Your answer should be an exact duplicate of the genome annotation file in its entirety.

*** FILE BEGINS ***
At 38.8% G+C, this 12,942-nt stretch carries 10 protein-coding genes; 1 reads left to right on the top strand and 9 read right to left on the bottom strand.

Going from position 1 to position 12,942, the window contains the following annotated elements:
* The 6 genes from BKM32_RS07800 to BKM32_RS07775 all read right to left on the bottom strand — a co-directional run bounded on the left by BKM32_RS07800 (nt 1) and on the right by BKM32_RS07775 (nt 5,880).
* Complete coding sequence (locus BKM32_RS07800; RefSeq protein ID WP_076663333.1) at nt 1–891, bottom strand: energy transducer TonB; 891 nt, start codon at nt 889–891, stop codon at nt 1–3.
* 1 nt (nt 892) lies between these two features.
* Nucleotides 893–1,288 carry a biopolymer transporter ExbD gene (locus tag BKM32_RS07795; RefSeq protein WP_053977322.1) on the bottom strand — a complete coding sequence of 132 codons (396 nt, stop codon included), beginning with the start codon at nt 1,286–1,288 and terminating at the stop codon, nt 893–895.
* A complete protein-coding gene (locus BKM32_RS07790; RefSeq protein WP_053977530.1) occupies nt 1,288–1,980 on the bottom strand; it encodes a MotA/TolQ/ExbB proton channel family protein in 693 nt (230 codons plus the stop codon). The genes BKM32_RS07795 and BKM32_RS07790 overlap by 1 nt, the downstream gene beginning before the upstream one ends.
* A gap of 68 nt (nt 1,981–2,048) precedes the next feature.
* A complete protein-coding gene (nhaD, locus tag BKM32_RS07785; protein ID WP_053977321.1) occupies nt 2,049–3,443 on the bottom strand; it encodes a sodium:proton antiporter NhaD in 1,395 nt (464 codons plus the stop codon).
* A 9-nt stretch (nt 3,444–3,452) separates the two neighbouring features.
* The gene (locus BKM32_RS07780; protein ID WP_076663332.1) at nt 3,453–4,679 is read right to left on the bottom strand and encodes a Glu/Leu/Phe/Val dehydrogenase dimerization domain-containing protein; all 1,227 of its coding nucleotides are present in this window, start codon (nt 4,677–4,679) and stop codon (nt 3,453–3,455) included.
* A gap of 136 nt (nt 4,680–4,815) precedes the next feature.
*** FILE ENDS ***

At 38.8% G+C, this 12,942-nt stretch carries 10 protein-coding genes; 1 reads left to right on the top strand and 9 read right to left on the bottom strand.

Going from position 1 to position 12,942, the window contains the following annotated elements:
* The 6 genes from BKM32_RS07800 to BKM32_RS07775 all read right to left on the bottom strand — a co-directional run bounded on the left by BKM32_RS07800 (nt 1) and on the right by BKM32_RS07775 (nt 5,880).
* Complete coding sequence (locus BKM32_RS07800; RefSeq protein ID WP_076663333.1) at nt 1–891, bottom strand: energy transducer TonB; 891 nt, start codon at nt 889–891, stop codon at nt 1–3.
* 1 nt (nt 892) lies between these two features.
* Nucleotides 893–1,288 carry a biopolymer transporter ExbD gene (locus tag BKM32_RS07795; RefSeq protein WP_053977322.1) on the bottom strand — a complete coding sequence of 132 codons (396 nt, stop codon included), beginning with the start codon at nt 1,286–1,288 and terminating at the stop codon, nt 893–895.
* A complete protein-coding gene (locus BKM32_RS07790; RefSeq protein WP_053977530.1) occupies nt 1,288–1,980 on the bottom strand; it encodes a MotA/TolQ/ExbB proton channel family protein in 693 nt (230 codons plus the stop codon). The genes BKM32_RS07795 and BKM32_RS07790 overlap by 1 nt, the downstream gene beginning before the upstream one ends.
* A gap of 68 nt (nt 1,981–2,048) precedes the next feature.
* A complete protein-coding gene (nhaD, locus tag BKM32_RS07785; protein ID WP_053977321.1) occupies nt 2,049–3,443 on the bottom strand; it encodes a sodium:proton antiporter NhaD in 1,395 nt (464 codons plus the stop codon).
* A 9-nt stretch (nt 3,444–3,452) separates the two neighbouring features.
* The gene (locus BKM32_RS07780; protein ID WP_076663332.1) at nt 3,453–4,679 is read right to left on the bottom strand and encodes a Glu/Leu/Phe/Val dehydrogenase dimerization domain-containing protein; all 1,227 of its coding nucleotides are present in this window, start codon (nt 4,677–4,679) and stop codon (nt 3,453–3,455) included.
* A gap of 136 nt (nt 4,680–4,815) precedes the next feature.